Wells Fargo (WFC) and its chairman Dick Kovacevich are the subject of a long-ish Fortune profile on how the bank avoided subprime risk by maintaining strong loan discipline and otherwise bucking industry trends.
But mainly, it’s another outlet for Kovacevich to vent about having been forced to take TARP cash last October.
… Kovacevich, at 65 a pugnacious and famously outspoken banker, is peeved, to put it mildly. He’s miffed at short-sellers who have hammered Wells Fargo as if it were one of those troubled-asset repositories. He bemoans the media for failing to recognise Wells Fargo’s achievements. Most of all, he’s seething with anger at Washington for all sorts of bad decisions, from making a show of big-bank stress tests (which he has publicly called “asinine”) to giving him exactly one hour to accept a $25 billion investment in October from the controversial Troubled Asset Relief Program, or TARP.
“I’m willing to say the emperor has no clothes,” Kovacevich says, his face reddening as he loudly denounces the government’s behaviour. “The facts are so obvious,” he booms. “It’s just not credible that you would give $25 billion to someone who didn’t need it.”
Two weeks later, on Oct. 13, Kovacevich was sitting at a long conference table with eight other bank chiefs in Washington, listening to Treasury Secretary Hank Paulson tell them why they should take the government’s money. Kovacevich says he protested, telling Paulson that compelling banks to accept TARP funds would lead to unintended consequences. It would erode confidence in the banking sector by making investors question the healthiest banks rather than instilling confidence in the neediest. Other industries undoubtedly would come to expect a bailout themselves. Still, Kovacevich took the money.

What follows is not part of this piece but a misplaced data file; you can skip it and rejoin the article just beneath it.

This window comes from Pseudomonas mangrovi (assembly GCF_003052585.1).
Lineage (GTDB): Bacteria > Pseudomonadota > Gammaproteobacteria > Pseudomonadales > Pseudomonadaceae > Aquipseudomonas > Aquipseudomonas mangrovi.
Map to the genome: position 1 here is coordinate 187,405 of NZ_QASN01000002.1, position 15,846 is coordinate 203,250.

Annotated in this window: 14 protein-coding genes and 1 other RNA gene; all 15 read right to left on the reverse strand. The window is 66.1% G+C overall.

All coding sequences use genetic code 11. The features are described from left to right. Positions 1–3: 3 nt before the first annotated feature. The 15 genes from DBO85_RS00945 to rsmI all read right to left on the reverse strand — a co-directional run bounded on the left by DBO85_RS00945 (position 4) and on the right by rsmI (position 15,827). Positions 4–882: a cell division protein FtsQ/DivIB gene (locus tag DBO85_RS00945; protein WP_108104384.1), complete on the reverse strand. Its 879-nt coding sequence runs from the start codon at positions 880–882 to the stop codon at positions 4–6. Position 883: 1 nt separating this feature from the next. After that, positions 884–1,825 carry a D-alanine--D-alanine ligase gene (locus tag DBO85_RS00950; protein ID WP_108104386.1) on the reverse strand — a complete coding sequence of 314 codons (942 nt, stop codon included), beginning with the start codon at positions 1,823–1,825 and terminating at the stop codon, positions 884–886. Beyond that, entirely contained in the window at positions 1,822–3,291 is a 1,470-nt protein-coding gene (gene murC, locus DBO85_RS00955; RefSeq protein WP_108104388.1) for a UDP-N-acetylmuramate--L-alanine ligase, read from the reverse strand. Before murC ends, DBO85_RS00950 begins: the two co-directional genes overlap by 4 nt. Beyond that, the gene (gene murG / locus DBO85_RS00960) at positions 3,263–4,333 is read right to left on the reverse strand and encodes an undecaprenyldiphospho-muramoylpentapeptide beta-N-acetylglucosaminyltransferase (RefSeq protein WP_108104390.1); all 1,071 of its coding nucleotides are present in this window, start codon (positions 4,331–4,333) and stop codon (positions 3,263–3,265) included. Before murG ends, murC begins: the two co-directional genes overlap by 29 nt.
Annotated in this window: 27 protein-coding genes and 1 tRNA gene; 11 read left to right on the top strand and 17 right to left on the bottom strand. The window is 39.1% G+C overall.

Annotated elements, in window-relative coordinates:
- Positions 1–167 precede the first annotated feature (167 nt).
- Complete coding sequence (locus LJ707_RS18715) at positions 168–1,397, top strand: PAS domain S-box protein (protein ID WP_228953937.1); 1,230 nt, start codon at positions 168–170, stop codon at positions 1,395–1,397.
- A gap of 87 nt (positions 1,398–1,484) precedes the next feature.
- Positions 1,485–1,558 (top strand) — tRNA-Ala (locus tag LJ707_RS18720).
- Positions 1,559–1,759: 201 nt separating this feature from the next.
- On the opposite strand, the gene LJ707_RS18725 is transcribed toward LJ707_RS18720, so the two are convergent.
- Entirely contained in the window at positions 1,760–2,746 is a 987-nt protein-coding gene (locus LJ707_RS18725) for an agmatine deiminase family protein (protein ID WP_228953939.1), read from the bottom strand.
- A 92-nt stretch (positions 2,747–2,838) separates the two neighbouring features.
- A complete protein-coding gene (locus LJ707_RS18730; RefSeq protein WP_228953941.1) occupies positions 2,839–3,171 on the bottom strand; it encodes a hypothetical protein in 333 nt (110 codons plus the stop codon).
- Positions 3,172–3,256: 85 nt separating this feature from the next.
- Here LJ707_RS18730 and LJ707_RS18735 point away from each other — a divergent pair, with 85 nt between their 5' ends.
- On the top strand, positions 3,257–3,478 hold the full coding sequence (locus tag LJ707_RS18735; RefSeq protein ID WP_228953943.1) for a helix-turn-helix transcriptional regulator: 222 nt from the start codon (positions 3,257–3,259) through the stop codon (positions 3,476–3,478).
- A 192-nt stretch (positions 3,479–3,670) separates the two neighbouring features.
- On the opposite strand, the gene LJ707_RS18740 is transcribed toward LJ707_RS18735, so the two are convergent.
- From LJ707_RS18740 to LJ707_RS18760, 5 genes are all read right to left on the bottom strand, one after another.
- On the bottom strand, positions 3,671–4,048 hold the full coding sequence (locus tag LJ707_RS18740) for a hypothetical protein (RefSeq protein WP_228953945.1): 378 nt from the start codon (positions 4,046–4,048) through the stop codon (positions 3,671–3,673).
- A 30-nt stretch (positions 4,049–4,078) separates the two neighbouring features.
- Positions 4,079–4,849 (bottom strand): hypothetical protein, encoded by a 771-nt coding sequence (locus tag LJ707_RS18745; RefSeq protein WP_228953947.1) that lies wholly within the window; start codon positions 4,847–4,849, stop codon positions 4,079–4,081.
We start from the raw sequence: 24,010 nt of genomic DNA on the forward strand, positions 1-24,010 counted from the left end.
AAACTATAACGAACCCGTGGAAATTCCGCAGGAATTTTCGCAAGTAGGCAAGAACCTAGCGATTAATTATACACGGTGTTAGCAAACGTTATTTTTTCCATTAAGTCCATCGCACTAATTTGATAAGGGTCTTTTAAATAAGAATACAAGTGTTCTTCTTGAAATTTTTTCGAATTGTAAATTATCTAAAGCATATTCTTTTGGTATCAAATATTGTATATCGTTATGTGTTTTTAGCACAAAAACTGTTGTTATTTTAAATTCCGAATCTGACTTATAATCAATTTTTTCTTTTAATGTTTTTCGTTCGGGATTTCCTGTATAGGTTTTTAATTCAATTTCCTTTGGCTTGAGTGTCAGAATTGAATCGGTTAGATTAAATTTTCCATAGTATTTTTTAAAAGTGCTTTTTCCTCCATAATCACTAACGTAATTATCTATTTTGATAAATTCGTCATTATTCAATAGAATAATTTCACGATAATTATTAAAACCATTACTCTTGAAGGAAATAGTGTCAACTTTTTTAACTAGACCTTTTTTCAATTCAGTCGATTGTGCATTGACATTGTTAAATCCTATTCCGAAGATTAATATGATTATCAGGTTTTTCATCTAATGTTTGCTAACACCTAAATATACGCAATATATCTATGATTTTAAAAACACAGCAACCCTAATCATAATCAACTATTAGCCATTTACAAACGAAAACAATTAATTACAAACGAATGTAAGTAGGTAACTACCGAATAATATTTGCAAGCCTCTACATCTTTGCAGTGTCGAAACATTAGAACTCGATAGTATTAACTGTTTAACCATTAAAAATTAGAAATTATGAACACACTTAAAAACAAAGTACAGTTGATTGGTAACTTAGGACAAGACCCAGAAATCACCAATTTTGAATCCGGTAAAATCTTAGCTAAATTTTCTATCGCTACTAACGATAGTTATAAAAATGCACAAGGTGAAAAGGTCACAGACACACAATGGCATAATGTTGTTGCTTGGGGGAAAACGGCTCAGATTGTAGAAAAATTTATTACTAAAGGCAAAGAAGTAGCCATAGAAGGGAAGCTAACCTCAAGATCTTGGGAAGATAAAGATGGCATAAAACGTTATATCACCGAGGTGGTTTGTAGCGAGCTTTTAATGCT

His displeasure leaked to the public, but what hasn’t been reported is exactly how Paulson flipped the seasoned banker so quickly. In what an observer in the room describes as a “true Godfather moment,” Paulson told all the assembled bankers, “Your regulator is sitting right there” – actually the industry’s two biggest overlords were in attendance: John Dugan, comptroller of the currency, and FDIC chairwoman Sheila Bair – “and you’re going to get a call tomorrow telling you you’re undercapitalized and that you won’t be able to raise money in the private markets.“
For Kovacevich this broadside was the horse’s head on his pillow.
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